Here's a scenario. For 20-years there have been an abnormal percentage of babies born with deformities.
Now it's discovered these deformities were the result of pregnant women being exposed to a chemical, Additive X, that gave beverage producers a really cheap shortcut to manufacture certain products.
Then you find out that top politicians from that time, now comfortably retired, knew how dangerous Additive X was but denied it because they didn't want to interfere with their friends, the beverage industry.
These politicians were the only people capable of acting but they chose to look the other way instead. They even ran interference for the beverage manufacturers, preventing their own government scientists from speaking out. The aftermath of their wilful neglect is genuinely horrific.
What should we do with these politicians who knowingly violated the public trust, who put the interests of a powerful few over the safety and wellbeing of the many? Is cursing them out enough? Are we to be content merely to see their reputations in tatters? Or do we somehow hold them truly accountable, deprive them of their freedom and property as punishment for the horrible suffering they have allowed when they knew better, when it might have been preventable? Do we hold them responsible?
While this sounds hypothetical, we might be asking ourselves these very questions just twenty years from now. The fallout from global warming may have all of us asking those questions.
It's not likely that Canada will melt or go up in flames over the next two decades (although the forests of British Columbia might). But we might well be dealing with the fallout of severe climate change in other, more vulnerable corners of our world, some of them highly dangerous places.
If we reach a "tipping point" over the next twenty years, as some of the top climate scientists warn could well happen, we're going to be spectators to a genuinely grotesque, unfolding reality shift steadily heading our way like a stampeding herd of cattle. By then, of course, events will be out of our hands thanks, in large part, to decisions taken and not taken by those in power twenty years earlier.
Once it becomes plain that we're all caught in the grip of runaway climate change I think I'd want those who allowed that to happen brought forward and held accountable. Stephen Harper, Jim Prentice, John Baird, might as well toss in Rona Ambrose to boot. From the moment they moved to subvert Stephane Dion's "Green Shift" they've been failing to protect this country and our people.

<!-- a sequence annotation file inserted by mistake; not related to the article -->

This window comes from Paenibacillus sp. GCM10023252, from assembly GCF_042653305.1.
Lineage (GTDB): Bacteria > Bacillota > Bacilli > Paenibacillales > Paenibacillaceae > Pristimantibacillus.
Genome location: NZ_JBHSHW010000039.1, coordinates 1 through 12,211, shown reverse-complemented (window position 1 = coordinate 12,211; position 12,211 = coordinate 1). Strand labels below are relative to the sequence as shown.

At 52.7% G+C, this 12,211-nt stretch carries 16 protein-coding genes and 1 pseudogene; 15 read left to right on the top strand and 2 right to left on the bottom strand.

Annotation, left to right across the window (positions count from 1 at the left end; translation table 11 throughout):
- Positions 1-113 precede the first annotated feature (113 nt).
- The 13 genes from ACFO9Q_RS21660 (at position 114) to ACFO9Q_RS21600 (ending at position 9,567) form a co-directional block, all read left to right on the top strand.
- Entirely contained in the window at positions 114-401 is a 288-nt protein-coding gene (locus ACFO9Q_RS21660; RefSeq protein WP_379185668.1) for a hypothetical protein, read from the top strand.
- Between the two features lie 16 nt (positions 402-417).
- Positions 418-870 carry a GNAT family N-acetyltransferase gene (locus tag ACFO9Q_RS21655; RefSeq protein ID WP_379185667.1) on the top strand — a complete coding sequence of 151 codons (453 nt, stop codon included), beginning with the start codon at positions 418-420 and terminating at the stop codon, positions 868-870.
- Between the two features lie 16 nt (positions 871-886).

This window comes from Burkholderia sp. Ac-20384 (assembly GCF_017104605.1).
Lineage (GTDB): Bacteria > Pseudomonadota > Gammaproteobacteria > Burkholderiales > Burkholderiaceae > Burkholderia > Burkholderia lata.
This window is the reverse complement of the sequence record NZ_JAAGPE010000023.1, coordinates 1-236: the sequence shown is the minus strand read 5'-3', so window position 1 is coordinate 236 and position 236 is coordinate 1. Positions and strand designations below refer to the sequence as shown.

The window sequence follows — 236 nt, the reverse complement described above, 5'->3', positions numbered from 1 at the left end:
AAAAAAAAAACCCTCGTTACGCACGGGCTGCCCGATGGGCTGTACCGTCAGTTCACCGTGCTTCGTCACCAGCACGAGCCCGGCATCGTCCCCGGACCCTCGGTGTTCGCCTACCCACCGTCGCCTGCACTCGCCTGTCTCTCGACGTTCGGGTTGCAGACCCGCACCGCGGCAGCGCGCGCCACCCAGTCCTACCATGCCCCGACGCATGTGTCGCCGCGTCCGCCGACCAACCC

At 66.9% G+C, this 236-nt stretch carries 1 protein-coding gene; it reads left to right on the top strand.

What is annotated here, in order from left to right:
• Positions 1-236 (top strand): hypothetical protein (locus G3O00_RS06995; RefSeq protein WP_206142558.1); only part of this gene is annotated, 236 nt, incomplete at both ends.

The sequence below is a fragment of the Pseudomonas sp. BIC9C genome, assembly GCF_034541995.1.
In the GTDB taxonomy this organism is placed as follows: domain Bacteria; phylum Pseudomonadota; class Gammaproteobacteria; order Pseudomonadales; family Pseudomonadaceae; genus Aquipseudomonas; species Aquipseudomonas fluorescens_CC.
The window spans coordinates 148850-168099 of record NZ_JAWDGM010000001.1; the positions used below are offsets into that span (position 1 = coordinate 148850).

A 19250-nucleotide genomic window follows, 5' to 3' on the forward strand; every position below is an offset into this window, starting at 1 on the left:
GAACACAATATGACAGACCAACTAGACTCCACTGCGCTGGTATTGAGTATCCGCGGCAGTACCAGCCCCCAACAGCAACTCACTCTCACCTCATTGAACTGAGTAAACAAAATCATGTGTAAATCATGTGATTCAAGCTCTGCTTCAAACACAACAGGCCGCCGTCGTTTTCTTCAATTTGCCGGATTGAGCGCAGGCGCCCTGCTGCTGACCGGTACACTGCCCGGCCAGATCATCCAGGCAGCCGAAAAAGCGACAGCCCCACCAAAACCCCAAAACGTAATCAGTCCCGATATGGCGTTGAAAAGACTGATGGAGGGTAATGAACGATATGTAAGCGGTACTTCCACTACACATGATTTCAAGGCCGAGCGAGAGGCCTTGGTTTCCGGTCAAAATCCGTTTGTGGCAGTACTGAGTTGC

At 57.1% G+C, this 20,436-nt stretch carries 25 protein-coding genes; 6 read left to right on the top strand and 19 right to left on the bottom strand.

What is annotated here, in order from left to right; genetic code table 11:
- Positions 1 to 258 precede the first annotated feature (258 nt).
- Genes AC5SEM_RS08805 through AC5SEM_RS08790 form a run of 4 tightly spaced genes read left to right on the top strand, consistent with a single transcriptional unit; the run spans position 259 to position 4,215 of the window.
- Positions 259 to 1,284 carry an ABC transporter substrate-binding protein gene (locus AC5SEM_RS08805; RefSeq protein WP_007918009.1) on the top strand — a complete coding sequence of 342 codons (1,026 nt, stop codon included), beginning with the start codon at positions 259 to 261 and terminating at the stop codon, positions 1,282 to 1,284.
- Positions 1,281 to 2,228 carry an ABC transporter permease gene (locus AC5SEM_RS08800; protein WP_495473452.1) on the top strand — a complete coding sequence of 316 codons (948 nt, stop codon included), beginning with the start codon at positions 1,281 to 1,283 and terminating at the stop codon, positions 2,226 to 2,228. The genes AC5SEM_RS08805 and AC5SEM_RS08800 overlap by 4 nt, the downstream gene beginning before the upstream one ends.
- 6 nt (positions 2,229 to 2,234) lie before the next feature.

And it's not just their position on cutting carbon emissions for which this bunch deserves to be held personally accountable. They have not kept the public informed on the effects of climate change that we will have to address from the GHG emissions already in the atmosphere. Change is coming. Where I live it's already arrived. Seasonal floods, extended drought, severe storms, species migration, vanishing salmon stocks, the onset of sea level rise.
So what is Ottawa doing to protect us, to inform us of what's happening and what is to come in the near and mid-range future? What information is it giving us so that we can assess our prospects, evaluate options and begin the inevitably long process of planning and implementation of measures to adapt to these changes? The questions are long but the answers are brief - nothing. It's a lot safer when you want to push megaprojects like the Tar Sands to keep the plebs in the dark.
You see, the Harper government realizes that, if they told us that we're in for some serious, unpleasant changes, we just might begin to take these problems seriously. That might lead us to ask questions they don't want to hear and they most definitely don't want to answer.
I don't think this "out of sight, out of mind" approach to climate change is responsible. I really hope I'm wrong but I suspect there will be consequences, a price we'll have to pay for the Conservatives' inaction. And I truly believe that, if that turns out to be true, these people deserve to be held personally responsible for the fallout from their inaction.
And that's what I'd do.